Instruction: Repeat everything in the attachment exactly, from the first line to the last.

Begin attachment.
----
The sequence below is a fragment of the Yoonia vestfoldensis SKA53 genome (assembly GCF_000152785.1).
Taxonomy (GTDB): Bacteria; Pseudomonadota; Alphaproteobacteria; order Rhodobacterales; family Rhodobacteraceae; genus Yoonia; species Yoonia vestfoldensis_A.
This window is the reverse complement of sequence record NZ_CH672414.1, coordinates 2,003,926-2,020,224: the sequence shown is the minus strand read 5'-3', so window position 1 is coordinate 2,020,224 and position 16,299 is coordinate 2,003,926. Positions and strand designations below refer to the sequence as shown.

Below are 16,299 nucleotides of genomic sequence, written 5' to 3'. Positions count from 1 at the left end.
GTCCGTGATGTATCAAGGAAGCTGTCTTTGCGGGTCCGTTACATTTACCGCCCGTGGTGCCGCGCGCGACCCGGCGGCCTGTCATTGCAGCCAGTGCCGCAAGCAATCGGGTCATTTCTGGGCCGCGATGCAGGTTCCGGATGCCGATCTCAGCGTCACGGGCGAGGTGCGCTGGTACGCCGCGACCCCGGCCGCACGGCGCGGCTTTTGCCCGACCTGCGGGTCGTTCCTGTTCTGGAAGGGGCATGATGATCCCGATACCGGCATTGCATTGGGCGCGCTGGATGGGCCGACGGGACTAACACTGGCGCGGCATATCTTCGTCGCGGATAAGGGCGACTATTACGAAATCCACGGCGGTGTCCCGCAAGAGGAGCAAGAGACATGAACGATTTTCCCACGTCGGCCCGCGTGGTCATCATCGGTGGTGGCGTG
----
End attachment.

The sequence below is a fragment of the Yoonia vestfoldensis SKA53 genome (assembly GCF_000152785.1).
Taxonomy (GTDB): Bacteria; Pseudomonadota; Alphaproteobacteria; order Rhodobacterales; family Rhodobacteraceae; genus Yoonia; species Yoonia vestfoldensis_A.
This window is the reverse complement of sequence record NZ_CH672414.1, coordinates 2,003,926-2,020,224: the sequence shown is the minus strand read 5'-3', so window position 1 is coordinate 2,020,224 and position 16,299 is coordinate 2,003,926. Positions and strand designations below refer to the sequence as shown.

Below are 16,299 nucleotides of genomic sequence, written 5' to 3'. Positions count from 1 at the left end.
GTCCGTGATGTATCAAGGAAGCTGTCTTTGCGGGTCCGTTACATTTACCGCCCGTGGTGCCGCGCGCGACCCGGCGGCCTGTCATTGCAGCCAGTGCCGCAAGCAATCGGGTCATTTCTGGGCCGCGATGCAGGTTCCGGATGCCGATCTCAGCGTCACGGGCGAGGTGCGCTGGTACGCCGCGACCCCGGCCGCACGGCGCGGCTTTTGCCCGACCTGCGGGTCGTTCCTGTTCTGGAAGGGGCATGATGATCCCGATACCGGCATTGCATTGGGCGCGCTGGATGGGCCGACGGGACTAACACTGGCGCGGCATATCTTCGTCGCGGATAAGGGCGACTATTACGAAATCCACGGCGGTGTCCCGCAAGAGGAGCAAGAGACATGAACGATTTTCCCACGTCGGCCCGCGTGGTCATCATCGGTGGTGGCGTG